Date: Tuesday 4th - Wednesday 5th June 2013

Venue: St Mary’s University, Twickenham 

Generously supported by: The Society for Renaissance Studies, St Mary’s University and the School of Theology, Philosophy and History (St Mary’s University)

Symposium Organisers: Claire Norton and Nur Sobers-Khan

This two-day symposium was generously supported by the Society for Renaissance Studies and St Mary's University.

The topic of religious conversion into and out of Islam as a historical phenomenon is one that is mired in a sea of debate and misunderstanding. Religious conversion tends to be viewed as the crossing of a line that cannot be re-crossed. The convert traverses not only religious divisions, but in an early modern or Renaissance context, frequently political, cultural and geographic boundaries as well, thereby blurring allegiances and identities. Although conversion is often interpreted as involving the active spiritual conviction of the convert, the paradigm of religious conversion as solely engendered by a self-conscious psychological and spiritual conviction is problematic in the early modern/Renaissance context as religious practice was not necessarily viewed as an entity separate from one's identity and sense of communal belonging. Reading between the lines of a wide variety of sources suggests that religious conversion between Christianity, Judaism and Islam in the early modern Mediterranean often had a more pragmatic and prosaic aspect and constituted a form of cultural translation and a means of establishing communal belonging through the shared, and often contested articulation of religious identities.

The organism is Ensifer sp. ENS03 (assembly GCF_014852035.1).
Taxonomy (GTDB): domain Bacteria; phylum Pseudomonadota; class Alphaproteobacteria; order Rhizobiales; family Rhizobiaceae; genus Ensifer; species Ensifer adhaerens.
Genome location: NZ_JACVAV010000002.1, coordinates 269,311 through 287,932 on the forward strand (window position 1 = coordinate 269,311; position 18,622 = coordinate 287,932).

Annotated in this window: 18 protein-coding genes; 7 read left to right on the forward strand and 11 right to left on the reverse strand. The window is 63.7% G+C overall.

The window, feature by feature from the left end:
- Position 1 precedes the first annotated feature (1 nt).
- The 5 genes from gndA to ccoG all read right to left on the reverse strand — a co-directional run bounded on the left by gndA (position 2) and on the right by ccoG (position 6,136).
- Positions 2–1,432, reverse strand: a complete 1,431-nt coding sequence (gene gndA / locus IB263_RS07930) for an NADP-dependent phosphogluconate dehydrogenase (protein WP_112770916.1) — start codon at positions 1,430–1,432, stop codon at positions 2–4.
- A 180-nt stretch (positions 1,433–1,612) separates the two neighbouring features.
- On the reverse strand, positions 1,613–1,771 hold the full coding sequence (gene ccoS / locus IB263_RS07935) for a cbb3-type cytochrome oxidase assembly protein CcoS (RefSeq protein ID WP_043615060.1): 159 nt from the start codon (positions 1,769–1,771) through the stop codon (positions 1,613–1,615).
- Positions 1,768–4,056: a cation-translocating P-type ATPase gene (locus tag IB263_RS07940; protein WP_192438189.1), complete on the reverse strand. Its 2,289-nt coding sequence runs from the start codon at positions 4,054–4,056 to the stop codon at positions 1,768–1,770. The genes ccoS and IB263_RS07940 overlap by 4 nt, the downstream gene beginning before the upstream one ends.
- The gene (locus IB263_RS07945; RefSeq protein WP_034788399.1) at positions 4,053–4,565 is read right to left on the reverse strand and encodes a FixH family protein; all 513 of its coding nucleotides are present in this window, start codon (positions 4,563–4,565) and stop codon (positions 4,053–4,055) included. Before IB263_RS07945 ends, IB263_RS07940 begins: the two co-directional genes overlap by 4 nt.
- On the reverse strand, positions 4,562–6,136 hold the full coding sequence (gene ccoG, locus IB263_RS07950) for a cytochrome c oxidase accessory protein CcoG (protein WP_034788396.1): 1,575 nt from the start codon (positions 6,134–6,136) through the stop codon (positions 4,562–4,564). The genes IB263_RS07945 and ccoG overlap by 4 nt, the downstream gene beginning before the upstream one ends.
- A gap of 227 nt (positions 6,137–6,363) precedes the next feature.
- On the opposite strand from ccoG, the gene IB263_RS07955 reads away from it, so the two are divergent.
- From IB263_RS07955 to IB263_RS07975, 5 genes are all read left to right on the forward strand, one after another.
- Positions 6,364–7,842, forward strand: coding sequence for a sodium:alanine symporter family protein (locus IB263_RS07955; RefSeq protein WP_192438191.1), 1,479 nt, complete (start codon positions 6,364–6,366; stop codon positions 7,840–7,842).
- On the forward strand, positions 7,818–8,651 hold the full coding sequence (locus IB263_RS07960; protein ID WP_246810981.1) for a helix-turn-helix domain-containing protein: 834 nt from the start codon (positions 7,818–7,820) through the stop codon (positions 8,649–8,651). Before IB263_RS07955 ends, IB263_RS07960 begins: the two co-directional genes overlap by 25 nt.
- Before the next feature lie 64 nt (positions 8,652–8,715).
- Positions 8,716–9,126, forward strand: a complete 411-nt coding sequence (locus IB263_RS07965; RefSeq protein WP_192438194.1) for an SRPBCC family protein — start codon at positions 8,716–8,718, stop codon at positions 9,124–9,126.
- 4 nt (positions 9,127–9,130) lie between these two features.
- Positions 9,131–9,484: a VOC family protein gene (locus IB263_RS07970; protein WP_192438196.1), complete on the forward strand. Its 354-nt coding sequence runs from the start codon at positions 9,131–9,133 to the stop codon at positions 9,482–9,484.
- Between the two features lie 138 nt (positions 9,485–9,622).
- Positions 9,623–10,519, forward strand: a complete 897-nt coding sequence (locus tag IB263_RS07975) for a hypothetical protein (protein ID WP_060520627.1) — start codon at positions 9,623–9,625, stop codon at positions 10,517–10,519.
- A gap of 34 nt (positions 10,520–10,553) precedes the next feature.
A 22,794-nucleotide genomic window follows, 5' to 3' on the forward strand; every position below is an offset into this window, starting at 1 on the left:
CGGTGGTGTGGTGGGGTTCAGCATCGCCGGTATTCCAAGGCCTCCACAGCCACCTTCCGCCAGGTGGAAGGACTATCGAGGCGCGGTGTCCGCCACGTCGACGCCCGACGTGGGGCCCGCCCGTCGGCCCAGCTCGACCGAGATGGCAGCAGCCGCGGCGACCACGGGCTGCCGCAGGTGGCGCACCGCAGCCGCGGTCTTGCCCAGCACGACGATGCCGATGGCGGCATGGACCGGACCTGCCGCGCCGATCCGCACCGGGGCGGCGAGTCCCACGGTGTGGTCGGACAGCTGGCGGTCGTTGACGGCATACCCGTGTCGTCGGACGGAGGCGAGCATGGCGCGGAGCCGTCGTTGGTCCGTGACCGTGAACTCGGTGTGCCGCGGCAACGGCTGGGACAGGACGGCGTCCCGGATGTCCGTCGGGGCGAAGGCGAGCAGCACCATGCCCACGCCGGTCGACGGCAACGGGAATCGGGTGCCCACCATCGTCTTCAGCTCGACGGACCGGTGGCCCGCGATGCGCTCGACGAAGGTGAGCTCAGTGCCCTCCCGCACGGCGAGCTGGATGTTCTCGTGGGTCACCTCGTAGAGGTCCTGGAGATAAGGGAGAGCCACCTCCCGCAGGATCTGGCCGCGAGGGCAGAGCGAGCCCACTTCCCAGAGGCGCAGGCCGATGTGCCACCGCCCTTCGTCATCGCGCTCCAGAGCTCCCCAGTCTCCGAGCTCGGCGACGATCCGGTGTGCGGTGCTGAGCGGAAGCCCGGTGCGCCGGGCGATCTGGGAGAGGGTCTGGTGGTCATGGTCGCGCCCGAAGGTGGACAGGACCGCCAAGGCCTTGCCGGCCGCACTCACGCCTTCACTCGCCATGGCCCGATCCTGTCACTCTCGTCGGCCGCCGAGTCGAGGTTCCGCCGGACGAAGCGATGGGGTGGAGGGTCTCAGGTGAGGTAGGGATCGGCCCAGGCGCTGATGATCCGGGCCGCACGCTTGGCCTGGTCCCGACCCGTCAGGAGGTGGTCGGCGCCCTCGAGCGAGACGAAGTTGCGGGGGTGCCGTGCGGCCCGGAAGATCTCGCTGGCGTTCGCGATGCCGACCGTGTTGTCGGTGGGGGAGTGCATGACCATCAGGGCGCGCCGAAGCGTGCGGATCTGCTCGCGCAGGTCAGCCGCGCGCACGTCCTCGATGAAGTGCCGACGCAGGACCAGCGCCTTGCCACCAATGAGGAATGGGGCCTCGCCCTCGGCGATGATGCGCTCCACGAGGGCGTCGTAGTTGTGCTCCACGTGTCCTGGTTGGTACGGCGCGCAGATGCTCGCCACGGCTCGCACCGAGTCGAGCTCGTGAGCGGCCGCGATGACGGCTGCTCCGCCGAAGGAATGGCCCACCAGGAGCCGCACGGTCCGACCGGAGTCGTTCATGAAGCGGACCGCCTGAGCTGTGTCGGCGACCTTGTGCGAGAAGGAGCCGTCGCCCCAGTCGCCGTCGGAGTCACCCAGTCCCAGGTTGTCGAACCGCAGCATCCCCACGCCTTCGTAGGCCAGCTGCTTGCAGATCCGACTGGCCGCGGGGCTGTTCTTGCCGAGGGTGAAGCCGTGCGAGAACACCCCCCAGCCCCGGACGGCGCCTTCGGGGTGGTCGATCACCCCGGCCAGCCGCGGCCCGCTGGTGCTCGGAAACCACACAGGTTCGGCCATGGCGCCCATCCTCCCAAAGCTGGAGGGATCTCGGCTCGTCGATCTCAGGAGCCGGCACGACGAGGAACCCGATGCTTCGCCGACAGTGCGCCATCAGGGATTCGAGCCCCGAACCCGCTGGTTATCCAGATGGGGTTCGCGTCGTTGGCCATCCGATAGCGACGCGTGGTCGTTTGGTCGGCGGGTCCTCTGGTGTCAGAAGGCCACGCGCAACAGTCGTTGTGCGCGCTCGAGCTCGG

This symposium took an approach to religious conversion that did not view religion as a specific set of orthodox beliefs and strict practices to be adopted wholesale by the religious individual or convert. However, it did not uncritically argue that conversion was simply undertaken for the sake of economic or social advancement. Instead the conference participants analysed conversion as part of a process of acculturation which facilitated the adoption of a world view and set of cultural practices that allowed the convert to interact with a specifically human, rather than divine, set of cultural beliefs that enabled him to make sense of his surroundings and encouraged a sense of belonging to a wider community of fellow believers. It explored the role conversion played in the fabrication of cosmopolitan Mediterranean identities and examined the idea of the convert as a mediator and translator between cultures. The twenty-one speakers included professors, junior scholars and postgraduate students from countries as far afield as the US, Germany, Turkey, Italy, Greece, and Hungary. Their papers considered in a variety of different ways how early modern converts traversed not only religious divisions, but also political, cultural and geographic boundaries thereby complicating allegiances and identities. Many also explored the role conversion played in the fabrication of cosmopolitan Mediterranean identities and how it intersected with trading networks, wider patterns of voluntary or involuntary economic migration, and the dissemination of ideas, intellectual traditions, cultural practices and material goods.

All the papers were of a very high standard and resulted in some stimulating conversations and debates at the end of the various panels and during the coffee and lunch breaks. An edited volume of selected papers from the symposium is planned and will hopefully be published in late 2014 or early 2015. I would like to thank all the participants for sharing their research and making this event so successful. Most importantly however, I want to express my gratitude to St Mary's University for hosting the symposium, and to both St Mary's and the Society for Renaissance Studies for generously providing funding without which the symposium would not have happened.